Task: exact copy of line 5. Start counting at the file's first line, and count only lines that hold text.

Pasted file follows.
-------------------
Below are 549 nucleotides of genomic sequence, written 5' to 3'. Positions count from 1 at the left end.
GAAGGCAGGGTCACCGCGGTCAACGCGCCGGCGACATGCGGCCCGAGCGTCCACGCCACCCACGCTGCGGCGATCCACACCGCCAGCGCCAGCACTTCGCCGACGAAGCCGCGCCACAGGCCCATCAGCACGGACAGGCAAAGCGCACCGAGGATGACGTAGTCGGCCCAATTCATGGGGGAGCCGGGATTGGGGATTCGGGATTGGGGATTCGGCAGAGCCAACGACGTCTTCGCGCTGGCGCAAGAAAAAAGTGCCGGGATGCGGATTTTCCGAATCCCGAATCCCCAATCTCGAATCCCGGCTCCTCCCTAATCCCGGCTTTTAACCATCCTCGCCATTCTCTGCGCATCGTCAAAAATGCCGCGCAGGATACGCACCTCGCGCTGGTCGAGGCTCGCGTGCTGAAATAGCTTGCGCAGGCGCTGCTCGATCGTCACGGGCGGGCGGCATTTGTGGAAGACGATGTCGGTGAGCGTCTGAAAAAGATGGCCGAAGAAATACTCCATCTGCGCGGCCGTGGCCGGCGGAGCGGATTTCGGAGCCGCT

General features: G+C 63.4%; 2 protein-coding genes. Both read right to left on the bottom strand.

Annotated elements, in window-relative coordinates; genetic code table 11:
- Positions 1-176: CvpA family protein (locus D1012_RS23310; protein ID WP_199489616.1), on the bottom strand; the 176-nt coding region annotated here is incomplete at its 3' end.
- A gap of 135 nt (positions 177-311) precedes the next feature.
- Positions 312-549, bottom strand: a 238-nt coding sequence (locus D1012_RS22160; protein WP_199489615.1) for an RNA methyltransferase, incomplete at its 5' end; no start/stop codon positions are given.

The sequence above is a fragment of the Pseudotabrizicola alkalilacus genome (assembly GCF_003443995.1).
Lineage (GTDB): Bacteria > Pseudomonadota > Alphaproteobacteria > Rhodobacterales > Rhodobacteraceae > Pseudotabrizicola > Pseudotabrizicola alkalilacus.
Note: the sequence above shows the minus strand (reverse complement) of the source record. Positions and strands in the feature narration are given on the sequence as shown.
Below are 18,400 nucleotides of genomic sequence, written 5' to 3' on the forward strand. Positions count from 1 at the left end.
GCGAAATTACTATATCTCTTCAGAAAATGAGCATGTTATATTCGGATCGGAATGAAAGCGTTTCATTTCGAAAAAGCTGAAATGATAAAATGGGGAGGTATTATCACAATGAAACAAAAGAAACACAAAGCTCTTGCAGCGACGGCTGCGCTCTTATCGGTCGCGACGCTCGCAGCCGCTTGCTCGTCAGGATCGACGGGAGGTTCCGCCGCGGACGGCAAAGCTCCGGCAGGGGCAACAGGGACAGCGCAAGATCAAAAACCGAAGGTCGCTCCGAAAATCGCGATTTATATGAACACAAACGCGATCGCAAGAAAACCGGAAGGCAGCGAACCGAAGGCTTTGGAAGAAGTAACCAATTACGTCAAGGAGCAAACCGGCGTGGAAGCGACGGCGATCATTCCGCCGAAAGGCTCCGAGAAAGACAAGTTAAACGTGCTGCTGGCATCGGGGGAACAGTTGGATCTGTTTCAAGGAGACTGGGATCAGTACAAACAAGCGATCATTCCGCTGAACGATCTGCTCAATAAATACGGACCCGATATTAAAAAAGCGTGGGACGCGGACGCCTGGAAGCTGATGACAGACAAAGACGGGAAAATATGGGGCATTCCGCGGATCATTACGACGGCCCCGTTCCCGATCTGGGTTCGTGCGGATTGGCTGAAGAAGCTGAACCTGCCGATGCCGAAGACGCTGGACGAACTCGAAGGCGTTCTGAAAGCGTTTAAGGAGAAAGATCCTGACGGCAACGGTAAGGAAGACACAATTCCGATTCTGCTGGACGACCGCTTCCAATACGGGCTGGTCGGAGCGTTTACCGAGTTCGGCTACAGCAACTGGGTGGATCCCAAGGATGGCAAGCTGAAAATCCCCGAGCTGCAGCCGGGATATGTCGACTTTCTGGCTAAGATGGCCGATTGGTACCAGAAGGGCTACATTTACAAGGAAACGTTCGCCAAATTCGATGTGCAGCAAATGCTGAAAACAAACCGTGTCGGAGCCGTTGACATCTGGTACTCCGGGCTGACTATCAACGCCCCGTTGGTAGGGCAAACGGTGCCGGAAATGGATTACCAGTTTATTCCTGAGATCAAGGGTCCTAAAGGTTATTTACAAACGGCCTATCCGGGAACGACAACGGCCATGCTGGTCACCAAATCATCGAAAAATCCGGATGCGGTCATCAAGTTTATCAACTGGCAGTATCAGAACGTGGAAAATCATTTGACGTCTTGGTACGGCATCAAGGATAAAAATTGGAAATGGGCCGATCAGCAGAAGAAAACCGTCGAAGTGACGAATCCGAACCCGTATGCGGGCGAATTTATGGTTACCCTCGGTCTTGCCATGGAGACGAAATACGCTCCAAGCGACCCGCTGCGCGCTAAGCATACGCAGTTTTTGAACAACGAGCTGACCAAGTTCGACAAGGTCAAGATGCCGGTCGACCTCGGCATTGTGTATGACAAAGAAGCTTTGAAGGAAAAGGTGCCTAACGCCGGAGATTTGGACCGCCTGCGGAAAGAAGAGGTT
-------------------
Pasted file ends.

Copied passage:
- Positions 1-176: CvpA family protein (locus D1012_RS23310; protein ID WP_199489616.1), on the bottom strand; the 176-nt coding region annotated here is incomplete at its 3' end.